games to play over text Screenshot via iPhone

Arguably one of the most difficult games to play, “F***, Marry, Kill” is about setting your priorities straight. The game is based on choosing which celebrities (or friends) you would rather marry, kill, or ~rendevous~ with.

If you want to take the game down a notch, “Kiss, Marry, Kill” version that turns the game from R-rated to PG.

How to play: Choose three people and text them to your friend staging it with “f***, marry, kill?” at the end. The other player will then

You: “Jon Snow, Jaime Lannister, Dickon Tarly: f*** marry, kill?”

Player: “Kiss Jaime Lannister, marry Jon Snow, kill Dickon Tarly.”



9) Name Game

texting games Screenshot via iPhone

The “Name Game” is tedious and time-consuming, so if you have nothing to do this might be the perfect way to kill time. However, the game can get a little repetitive after a while.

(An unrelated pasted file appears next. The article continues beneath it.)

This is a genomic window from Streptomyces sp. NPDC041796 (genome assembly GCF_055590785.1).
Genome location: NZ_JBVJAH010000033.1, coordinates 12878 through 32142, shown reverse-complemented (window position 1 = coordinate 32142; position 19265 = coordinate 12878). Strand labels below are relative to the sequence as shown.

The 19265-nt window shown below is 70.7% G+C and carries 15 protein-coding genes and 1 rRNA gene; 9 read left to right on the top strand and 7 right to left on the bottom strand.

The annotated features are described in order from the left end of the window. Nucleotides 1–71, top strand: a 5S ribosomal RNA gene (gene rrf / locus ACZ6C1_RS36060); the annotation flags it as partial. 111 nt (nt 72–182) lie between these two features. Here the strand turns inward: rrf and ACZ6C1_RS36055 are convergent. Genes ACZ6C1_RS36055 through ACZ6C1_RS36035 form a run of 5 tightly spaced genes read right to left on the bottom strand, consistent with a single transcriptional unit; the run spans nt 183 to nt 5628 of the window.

How to play: Both players decide on a topic like names, sports, cars, etc. and the first player chooses and says a word. The other player will then say a word that starts with the last letter of the other player’s word and mimics the flow and rhythm pattern of the other player. The game can last for a really long time, so it might be helpful to set some rules like a time limit.

You: “Chrissy Chrissy mo-missy”

Player: “Mary Mary, fo-fairy”

10) Trivia

games to play over text Screenshot via iPhone

Texting trivia is similar to game show trivia, and it could be your shining moment to show your opponent up with any obscure knowledge you’ve been keeping to yourself.

How to play: You and the other player will pick a topic. Then, take turns firing questions back and forth about that specific topic. The first person to answer 10 right (without looking up answers) wins.

You: “How many James Bond movies are there?”

Player: “26.”

11) Backward Texting

texting games Screenshot via iPhone

Texting backward isn’t for the lazy, which could cost you a “W” in the end.